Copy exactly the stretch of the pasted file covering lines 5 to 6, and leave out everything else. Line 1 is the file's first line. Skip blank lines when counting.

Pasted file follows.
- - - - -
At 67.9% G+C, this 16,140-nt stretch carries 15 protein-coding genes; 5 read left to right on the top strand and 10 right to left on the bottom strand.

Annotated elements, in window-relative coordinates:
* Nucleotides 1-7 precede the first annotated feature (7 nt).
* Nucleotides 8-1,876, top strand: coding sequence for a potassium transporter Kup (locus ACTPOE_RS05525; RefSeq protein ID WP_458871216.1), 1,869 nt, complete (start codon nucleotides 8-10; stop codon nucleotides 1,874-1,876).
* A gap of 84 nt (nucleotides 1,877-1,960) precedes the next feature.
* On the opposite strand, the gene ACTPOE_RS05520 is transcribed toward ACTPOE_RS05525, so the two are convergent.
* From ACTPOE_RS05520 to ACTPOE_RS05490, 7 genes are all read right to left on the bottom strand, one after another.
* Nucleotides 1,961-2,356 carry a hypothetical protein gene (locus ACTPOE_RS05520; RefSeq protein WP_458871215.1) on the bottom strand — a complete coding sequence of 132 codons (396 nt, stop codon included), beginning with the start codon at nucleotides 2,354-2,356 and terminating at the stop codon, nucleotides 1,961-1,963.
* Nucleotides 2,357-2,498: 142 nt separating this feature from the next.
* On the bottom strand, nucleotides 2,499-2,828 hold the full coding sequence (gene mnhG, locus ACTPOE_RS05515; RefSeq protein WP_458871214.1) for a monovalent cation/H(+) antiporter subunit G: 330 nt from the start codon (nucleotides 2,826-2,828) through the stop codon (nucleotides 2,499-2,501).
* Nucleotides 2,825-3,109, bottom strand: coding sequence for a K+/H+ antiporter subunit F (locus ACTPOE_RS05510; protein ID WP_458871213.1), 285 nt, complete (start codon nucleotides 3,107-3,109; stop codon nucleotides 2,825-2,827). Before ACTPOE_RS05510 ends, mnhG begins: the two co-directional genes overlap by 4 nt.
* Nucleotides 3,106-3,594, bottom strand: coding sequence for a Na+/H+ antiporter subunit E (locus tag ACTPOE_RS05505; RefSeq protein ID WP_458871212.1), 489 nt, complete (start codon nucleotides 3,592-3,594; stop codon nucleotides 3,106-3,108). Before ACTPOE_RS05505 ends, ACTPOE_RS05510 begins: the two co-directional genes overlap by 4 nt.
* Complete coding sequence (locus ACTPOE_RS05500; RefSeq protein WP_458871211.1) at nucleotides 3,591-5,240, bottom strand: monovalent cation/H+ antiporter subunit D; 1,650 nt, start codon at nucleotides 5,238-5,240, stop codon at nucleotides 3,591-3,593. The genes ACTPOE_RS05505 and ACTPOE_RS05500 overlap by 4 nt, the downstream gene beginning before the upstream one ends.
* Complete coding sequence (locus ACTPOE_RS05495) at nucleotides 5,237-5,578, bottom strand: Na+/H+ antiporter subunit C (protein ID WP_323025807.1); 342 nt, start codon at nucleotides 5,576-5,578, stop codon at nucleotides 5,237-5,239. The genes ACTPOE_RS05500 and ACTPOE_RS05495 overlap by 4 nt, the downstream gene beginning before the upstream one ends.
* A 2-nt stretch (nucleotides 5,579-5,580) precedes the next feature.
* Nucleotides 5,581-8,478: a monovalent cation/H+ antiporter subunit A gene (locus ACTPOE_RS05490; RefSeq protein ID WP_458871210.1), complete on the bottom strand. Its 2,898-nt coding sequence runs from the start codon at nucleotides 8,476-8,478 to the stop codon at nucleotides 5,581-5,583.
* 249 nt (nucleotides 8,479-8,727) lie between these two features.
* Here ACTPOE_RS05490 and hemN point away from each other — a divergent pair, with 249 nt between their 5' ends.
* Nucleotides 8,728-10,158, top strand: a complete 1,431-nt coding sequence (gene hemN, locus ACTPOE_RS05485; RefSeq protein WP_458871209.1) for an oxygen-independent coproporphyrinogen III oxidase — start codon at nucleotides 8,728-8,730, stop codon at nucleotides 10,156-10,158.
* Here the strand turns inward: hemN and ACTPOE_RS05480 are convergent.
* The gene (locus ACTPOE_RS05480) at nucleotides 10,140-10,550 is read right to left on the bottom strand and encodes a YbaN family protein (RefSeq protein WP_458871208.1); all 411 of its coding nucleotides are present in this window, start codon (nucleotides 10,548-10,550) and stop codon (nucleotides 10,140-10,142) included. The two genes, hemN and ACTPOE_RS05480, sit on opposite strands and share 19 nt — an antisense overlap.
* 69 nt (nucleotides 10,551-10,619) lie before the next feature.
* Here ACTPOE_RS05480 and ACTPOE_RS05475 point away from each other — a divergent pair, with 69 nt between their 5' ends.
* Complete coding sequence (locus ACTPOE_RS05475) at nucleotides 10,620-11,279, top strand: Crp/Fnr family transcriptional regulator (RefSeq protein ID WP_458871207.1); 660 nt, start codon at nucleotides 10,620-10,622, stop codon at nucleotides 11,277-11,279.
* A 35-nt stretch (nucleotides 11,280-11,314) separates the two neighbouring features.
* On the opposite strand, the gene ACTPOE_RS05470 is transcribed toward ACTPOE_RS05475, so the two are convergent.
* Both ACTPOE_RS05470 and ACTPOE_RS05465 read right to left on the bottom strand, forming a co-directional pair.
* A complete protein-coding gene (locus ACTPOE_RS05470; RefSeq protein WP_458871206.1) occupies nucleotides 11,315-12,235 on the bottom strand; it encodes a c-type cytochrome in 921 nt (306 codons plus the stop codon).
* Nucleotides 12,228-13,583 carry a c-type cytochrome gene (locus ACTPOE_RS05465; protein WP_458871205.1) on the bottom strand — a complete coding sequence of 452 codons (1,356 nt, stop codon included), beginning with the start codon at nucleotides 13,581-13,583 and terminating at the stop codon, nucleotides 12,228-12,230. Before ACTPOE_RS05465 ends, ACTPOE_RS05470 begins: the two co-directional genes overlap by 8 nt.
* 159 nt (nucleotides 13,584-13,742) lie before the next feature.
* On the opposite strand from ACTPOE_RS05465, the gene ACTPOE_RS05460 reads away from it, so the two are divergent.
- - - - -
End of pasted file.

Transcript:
* A gap of 84 nt (nucleotides 1,877-1,960) precedes the next feature.
* On the opposite strand, the gene ACTPOE_RS05520 is transcribed toward ACTPOE_RS05525, so the two are convergent.